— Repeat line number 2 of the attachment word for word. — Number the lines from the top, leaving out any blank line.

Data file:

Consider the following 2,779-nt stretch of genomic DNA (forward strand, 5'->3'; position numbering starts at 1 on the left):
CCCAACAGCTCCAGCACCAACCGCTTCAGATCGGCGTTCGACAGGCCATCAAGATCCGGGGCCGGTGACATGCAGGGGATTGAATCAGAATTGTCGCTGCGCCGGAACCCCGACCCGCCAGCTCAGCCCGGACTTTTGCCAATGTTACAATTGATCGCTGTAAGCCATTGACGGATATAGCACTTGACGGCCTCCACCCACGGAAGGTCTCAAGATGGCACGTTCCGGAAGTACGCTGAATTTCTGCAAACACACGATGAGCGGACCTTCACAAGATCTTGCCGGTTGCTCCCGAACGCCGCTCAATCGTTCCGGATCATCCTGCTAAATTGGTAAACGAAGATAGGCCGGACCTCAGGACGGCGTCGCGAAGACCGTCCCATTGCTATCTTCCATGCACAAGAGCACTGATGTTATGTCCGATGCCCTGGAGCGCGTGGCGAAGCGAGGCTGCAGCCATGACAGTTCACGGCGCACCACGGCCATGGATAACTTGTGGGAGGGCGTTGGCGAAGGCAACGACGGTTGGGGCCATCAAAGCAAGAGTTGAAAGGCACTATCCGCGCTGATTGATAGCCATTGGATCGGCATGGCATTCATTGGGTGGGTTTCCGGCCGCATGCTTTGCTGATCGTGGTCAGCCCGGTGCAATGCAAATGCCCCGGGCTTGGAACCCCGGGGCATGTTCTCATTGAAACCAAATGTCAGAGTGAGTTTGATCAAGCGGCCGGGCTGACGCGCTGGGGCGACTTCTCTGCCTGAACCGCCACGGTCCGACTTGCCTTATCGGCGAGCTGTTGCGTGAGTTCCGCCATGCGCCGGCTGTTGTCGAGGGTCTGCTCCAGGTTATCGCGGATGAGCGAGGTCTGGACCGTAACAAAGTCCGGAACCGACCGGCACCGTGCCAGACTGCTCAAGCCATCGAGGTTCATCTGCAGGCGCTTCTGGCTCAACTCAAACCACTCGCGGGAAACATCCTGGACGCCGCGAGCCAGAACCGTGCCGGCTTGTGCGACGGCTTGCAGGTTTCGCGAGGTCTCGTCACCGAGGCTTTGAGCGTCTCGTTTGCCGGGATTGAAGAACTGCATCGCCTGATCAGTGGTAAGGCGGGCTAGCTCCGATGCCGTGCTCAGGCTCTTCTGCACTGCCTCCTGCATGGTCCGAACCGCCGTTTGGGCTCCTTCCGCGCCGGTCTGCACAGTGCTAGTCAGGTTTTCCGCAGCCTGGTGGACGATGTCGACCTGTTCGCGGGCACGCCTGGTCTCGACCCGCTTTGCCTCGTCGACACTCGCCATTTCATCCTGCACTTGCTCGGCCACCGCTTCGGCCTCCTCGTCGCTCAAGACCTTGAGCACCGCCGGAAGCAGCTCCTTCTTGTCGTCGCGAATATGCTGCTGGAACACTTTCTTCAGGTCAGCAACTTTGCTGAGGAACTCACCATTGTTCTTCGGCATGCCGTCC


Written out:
CCCAACAGCTCCAGCACCAACCGCTTCAGATCGGCGTTCGACAGGCCATCAAGATCCGGGGCCGGTGACATGCAGGGGATTGAATCAGAATTGTCGCTGCGCCGGAACCCCGACCCGCCAGCTCAGCCCGGACTTTTGCCAATGTTACAATTGATCGCTGTAAGCCATTGACGGATATAGCACTTGACGGCCTCCACCCACGGAAGGTCTCAAGATGGCACGTTCCGGAAGTACGCTGAATTTCTGCAAACACACGATGAGCGGACCTTCACAAGATCTTGCCGGTTGCTCCCGAACGCCGCTCAATCGTTCCGGATCATCCTGCTAAATTGGTAAACGAAGATAGGCCGGACCTCAGGACGGCGTCGCGAAGACCGTCCCATTGCTATCTTCCATGCACAAGAGCACTGATGTTATGTCCGATGCCCTGGAGCGCGTGGCGAAGCGAGGCTGCAGCCATGACAGTTCACGGCGCACCACGGCCATGGATAACTTGTGGGAGGGCGTTGGCGAAGGCAACGACGGTTGGGGCCATCAAAGCAAGAGTTGAAAGGCACTATCCGCGCTGATTGATAGCCATTGGATCGGCATGGCATTCATTGGGTGGGTTTCCGGCCGCATGCTTTGCTGATCGTGGTCAGCCCGGTGCAATGCAAATGCCCCGGGCTTGGAACCCCGGGGCATGTTCTCATTGAAACCAAATGTCAGAGTGAGTTTGATCAAGCGGCCGGGCTGACGCGCTGGGGCGACTTCTCTGCCTGAACCGCCACGGTCCGACTTGCCTTATCGGCGAGCTGTTGCGTGAGTTCCGCCATGCGCCGGCTGTTGTCGAGGGTCTGCTCCAGGTTATCGCGGATGAGCGAGGTCTGGACCGTAACAAAGTCCGGAACCGACCGGCACCGTGCCAGACTGCTCAAGCCATCGAGGTTCATCTGCAGGCGCTTCTGGCTCAACTCAAACCACTCGCGGGAAACATCCTGGACGCCGCGAGCCAGAACCGTGCCGGCTTGTGCGACGGCTTGCAGGTTTCGCGAGGTCTCGTCACCGAGGCTTTGAGCGTCTCGTTTGCCGGGATTGAAGAACTGCATCGCCTGATCAGTGGTAAGGCGGGCTAGCTCCGATGCCGTGCTCAGGCTCTTCTGCACTGCCTCCTGCATGGTCCGAACCGCCGTTTGGGCTCCTTCCGCGCCGGTCTGCACAGTGCTAGTCAGGTTTTCCGCAGCCTGGTGGACGATGTCGACCTGTTCGCGGGCACGCCTGGTCTCGACCCGCTTTGCCTCGTCGACACTCGCCATTTCATCCTGCACTTGCTCGGCCACCGCTTCGGCCTCCTCGTCGCTCAAGACCTTGAGCACCGCCGGAAGCAGCTCCTTCTTGTCGTCGCGAATATGCTGCTGGAACACTTTCTTCAGGTCAGCAACTTTGCTGAGGAACTCACCATTGTTCTTCGGCATGCCGTCC